Public hearing on education, paid sick leave and the gun bill

We are in the final weeks of the session, and my House committee is working to get our economic development bill out this week.  You can follow the progress on our committee page where we are working on S.138, the Senate’s economic development bill.
Hearing on Education Consolidation Efforts:

This Wednesday April 22, 2015 a Public Hearings has been set on H.361 –  An act relating to making amendments to education funding, education spending and education governance.

The Hearing will take place in Room 11 5:00-7:00 pm.  This is an important opportunity to voice support or opposition for the significant governance change in H.361 as it emerges from the Senate Education Committee and before it is voted on by the entire Senate.  The Senate bill is different from the house and still changing.  You can monitor it here

Testifying is easy, and if you feel strongly about this legislation, either way, you should come and say why!  You should prepare two minutes of comments.  You can, but don’t have to, bring those comments in written format for easy reading during your testimony.

Paid sick leave:
The House will be voting on paid sick leave this week.  This is an initiative that has received some good work in response to past concerns from the business community.  It is also an initiative that continues to highlight the difference between our more rural employers and national chain employers.  This is a bill that may make sense for Chittenden County, but probably still doesn’t make sense for our mom and pops in our little towns.  H.187 proposes three mandated sick days for full-time workers after working a minimum of 1,400 hours.  The latest version of the bill is here
New gun regulations passed:
Through the election and my conversations with voters in my district I have been consistent and clear that I would support better enforcement of existing federal laws, but I would not vote in favor of new gun regulations.  That has been my position when asked by staunch second amendment rights advocates and when asked by constituent GunSense supporters.   S.141 is the bill regarding possession of firearms that passed the Senate and came in front of the House.  Thursday, on the second reading of S.141, a parliamentary procedure caused the bill to be divided into several sections.  I was pleased with the divided question, as I was able to vote, as I said I would, in favor of the sections having to do with enforcement of existing federal law, but against the sections having to do with new regulations.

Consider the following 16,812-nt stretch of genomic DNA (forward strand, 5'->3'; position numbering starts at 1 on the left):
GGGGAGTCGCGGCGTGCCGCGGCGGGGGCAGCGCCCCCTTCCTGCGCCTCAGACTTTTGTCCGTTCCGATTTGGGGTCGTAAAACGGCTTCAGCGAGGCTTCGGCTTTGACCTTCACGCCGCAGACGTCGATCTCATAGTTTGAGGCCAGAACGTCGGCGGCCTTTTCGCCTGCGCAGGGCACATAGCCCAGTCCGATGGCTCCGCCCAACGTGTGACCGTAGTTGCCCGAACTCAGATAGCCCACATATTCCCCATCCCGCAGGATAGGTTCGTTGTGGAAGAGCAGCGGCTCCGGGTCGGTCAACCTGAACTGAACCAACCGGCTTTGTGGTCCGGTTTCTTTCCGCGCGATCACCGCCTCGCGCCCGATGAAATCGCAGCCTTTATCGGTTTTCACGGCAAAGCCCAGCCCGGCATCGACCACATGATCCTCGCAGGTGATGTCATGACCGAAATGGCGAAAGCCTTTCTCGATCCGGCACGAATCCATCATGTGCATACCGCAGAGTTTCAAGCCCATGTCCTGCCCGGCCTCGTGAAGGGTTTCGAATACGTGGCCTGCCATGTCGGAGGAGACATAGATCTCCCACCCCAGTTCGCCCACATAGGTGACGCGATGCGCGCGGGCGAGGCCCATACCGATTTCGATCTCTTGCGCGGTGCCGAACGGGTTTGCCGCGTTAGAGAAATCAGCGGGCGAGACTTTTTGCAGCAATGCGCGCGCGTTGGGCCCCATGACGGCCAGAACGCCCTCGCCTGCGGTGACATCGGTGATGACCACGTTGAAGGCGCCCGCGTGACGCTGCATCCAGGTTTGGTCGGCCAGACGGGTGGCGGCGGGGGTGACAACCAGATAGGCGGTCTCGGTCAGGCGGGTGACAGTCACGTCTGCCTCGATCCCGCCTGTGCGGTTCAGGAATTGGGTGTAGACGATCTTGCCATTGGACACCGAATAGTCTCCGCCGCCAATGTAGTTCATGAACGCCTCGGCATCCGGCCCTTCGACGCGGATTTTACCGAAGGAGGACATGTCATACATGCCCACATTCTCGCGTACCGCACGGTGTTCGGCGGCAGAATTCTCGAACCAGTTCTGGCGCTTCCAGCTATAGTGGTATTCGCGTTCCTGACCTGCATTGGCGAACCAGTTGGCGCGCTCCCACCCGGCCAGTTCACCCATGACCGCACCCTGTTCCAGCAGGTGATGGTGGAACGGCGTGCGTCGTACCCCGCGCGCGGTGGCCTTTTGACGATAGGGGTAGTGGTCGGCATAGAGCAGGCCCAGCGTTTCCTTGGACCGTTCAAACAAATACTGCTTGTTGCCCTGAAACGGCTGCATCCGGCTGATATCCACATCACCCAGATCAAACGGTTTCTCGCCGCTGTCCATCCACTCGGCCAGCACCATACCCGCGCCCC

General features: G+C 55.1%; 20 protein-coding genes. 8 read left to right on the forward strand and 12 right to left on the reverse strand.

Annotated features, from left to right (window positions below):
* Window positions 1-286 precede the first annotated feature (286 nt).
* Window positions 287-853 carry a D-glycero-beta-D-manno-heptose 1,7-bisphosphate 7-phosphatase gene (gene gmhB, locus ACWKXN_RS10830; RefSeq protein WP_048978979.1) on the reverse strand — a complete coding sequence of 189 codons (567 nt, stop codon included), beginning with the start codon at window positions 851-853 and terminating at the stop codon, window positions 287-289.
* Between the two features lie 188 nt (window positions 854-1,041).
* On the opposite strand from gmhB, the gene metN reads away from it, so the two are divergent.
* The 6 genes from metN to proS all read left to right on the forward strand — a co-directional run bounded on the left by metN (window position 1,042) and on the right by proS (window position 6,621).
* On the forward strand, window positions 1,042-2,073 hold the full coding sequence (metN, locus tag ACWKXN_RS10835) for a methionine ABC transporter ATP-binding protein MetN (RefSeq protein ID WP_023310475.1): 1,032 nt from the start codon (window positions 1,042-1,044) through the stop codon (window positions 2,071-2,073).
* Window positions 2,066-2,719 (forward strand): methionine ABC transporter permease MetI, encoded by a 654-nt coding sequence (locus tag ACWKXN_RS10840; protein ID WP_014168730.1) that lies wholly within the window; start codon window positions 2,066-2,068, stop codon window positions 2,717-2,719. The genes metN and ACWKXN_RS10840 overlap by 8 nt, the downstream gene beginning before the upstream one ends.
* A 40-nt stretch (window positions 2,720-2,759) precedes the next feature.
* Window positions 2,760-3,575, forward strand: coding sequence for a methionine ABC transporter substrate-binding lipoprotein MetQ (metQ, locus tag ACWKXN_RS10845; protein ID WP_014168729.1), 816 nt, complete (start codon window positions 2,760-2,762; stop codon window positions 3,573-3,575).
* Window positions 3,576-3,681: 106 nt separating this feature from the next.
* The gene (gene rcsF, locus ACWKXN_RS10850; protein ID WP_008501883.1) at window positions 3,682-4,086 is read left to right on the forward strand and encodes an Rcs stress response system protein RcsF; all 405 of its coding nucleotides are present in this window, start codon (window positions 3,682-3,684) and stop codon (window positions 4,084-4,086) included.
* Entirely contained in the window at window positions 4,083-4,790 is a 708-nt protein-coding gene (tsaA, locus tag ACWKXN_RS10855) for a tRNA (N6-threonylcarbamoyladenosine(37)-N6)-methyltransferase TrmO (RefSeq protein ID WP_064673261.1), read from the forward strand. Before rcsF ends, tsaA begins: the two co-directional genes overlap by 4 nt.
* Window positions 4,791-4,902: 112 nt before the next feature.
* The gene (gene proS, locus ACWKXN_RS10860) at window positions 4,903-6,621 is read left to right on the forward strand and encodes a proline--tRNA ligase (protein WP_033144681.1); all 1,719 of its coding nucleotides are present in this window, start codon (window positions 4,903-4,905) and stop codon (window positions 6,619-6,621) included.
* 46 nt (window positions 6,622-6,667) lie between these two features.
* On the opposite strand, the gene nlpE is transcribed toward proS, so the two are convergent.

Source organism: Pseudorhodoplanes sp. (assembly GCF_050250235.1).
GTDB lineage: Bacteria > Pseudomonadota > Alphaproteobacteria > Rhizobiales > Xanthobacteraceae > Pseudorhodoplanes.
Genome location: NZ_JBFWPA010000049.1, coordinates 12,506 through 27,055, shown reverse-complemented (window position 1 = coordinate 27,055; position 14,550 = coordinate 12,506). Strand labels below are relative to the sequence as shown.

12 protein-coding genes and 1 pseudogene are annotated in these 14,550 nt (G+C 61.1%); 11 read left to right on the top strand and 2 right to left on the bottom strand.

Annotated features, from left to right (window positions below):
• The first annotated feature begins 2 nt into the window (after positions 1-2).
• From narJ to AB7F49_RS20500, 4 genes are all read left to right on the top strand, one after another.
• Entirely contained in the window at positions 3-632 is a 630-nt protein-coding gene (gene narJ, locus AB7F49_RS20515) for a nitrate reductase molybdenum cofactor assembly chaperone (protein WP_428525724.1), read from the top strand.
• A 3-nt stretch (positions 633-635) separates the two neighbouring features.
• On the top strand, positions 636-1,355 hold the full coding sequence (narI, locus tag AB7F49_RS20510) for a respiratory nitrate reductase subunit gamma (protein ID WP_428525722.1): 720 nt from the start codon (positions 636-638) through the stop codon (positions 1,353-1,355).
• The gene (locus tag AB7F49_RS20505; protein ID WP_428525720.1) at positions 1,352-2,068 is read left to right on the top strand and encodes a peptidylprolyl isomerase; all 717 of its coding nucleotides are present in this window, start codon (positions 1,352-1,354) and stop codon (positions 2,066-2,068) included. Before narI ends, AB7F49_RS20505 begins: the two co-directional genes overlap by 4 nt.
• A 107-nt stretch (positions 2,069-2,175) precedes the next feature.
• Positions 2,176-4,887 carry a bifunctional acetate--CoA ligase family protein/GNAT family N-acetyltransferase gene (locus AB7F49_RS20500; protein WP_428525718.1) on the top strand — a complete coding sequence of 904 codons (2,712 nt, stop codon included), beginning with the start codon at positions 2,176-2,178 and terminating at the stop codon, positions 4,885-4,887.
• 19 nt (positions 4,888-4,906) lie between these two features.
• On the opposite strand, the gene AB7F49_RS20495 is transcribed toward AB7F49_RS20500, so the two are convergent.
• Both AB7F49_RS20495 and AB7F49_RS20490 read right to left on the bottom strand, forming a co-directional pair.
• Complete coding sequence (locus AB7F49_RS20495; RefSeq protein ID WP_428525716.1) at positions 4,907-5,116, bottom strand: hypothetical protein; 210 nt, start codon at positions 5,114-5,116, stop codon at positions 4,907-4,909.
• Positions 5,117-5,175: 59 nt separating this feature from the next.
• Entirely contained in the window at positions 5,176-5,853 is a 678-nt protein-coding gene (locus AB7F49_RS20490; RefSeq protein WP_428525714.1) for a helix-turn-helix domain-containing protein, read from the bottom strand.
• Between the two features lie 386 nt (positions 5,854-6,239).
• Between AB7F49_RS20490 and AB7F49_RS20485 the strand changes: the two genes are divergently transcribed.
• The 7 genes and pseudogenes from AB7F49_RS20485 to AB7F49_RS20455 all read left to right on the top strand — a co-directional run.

The bill needed 72 votes to pass.  Friday, after incredibly moving, personal and courageous testimony about mental illness by a number of my colleagues, S.141 in its entirety passed the House by a vote of 80-62 on third reading.   I voted no.  I thank all who contacted me in support, and opposition, of this bill for doing so.

You can read about the progress of the bill through the Senate and House here.

In general, I’m opposed to national lobbying efforts like GunSense, (or the NRA for that matter) driving Vermont policy, though I did agree to meet with the GunSenseVT chapter and hear them out.  While I understand GunSense has a significant base of Vermont supporters, it is not, as some have claimed to me, a “grassroots Vermont organization.”  While I further understand that not all, or even a majority, of my colleagues in the House who voted in favor of this bill accepted campaign contributions from GunSense, the fact of the matter is a number of them did.  GunSense also spent nearly 80K this year on full time lobbying.

When I met with GunSenseVT, there were three ways they lost my potential partial support for their efforts.
1. Data manipulation:  GunSense use of select data to justify a campaign for background checks in Vermont immediately drew my attention.  The expression of that data in percentages seemed to show there was a significant problem, but the actual numbers of incidents cited were very low, presumably this is why percentages were used to express the data. One of the problems GunSense set out to solve was Vermont guns being used in MA crimes.  I’m not sure how the bill that we just passed will prevent the annual average 25 stolen guns from Vermont showing up in MA. 
2. All or nothing: I offered a willingness to work with GunSense on better enforcement of existing federal laws.   In response to that offer, GunSense sent one of my opponents a campaign contribution.  These folks never followed up on how I could be even partially supportive, even though they had full time everyday lobbying effort going on in the Vermont Statehouse.
3. Attempt to intimidate: During my meeting, GunSense promised me that they were raising money and were going to fund and get elected candidates who supported their effort.  There is nothing wrong with doing that.  Many causes, including pro gun activists, operate similarly.   But this strategy is the least likely to change my mind or elicit my cooperation on any issue.
I hope to continue to talk with folks about guns and how they are regulated, and I encourage you to be in touch if this is an issue you care about.  You can count on me to always listen, consider and then to always be candid about how I will vote.

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